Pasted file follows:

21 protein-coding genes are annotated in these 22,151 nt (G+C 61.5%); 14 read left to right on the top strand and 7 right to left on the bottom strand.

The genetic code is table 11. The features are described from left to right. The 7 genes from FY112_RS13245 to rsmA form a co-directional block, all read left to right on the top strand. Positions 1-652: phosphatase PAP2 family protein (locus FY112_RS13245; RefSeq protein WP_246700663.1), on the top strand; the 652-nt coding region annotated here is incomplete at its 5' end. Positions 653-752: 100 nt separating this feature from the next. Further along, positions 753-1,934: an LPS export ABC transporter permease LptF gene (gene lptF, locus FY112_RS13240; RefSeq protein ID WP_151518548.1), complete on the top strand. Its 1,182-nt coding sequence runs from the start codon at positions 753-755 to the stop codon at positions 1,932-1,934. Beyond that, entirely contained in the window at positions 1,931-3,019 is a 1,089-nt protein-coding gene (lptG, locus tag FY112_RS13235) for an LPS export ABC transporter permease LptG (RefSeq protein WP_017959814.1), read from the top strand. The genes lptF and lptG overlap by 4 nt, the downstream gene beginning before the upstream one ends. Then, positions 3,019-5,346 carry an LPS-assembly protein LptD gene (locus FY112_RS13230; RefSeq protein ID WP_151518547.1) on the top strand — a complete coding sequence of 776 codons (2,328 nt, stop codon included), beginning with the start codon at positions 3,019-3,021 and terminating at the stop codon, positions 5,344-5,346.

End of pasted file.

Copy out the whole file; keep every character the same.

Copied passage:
21 protein-coding genes are annotated in these 22,151 nt (G+C 61.5%); 14 read left to right on the top strand and 7 right to left on the bottom strand.

The genetic code is table 11. The features are described from left to right. The 7 genes from FY112_RS13245 to rsmA form a co-directional block, all read left to right on the top strand. Positions 1-652: phosphatase PAP2 family protein (locus FY112_RS13245; RefSeq protein WP_246700663.1), on the top strand; the 652-nt coding region annotated here is incomplete at its 5' end. Positions 653-752: 100 nt separating this feature from the next. Further along, positions 753-1,934: an LPS export ABC transporter permease LptF gene (gene lptF, locus FY112_RS13240; RefSeq protein ID WP_151518548.1), complete on the top strand. Its 1,182-nt coding sequence runs from the start codon at positions 753-755 to the stop codon at positions 1,932-1,934. Beyond that, entirely contained in the window at positions 1,931-3,019 is a 1,089-nt protein-coding gene (lptG, locus tag FY112_RS13235) for an LPS export ABC transporter permease LptG (RefSeq protein WP_017959814.1), read from the top strand. The genes lptF and lptG overlap by 4 nt, the downstream gene beginning before the upstream one ends. Then, positions 3,019-5,346 carry an LPS-assembly protein LptD gene (locus FY112_RS13230; RefSeq protein ID WP_151518547.1) on the top strand — a complete coding sequence of 776 codons (2,328 nt, stop codon included), beginning with the start codon at positions 3,019-3,021 and terminating at the stop codon, positions 5,344-5,346.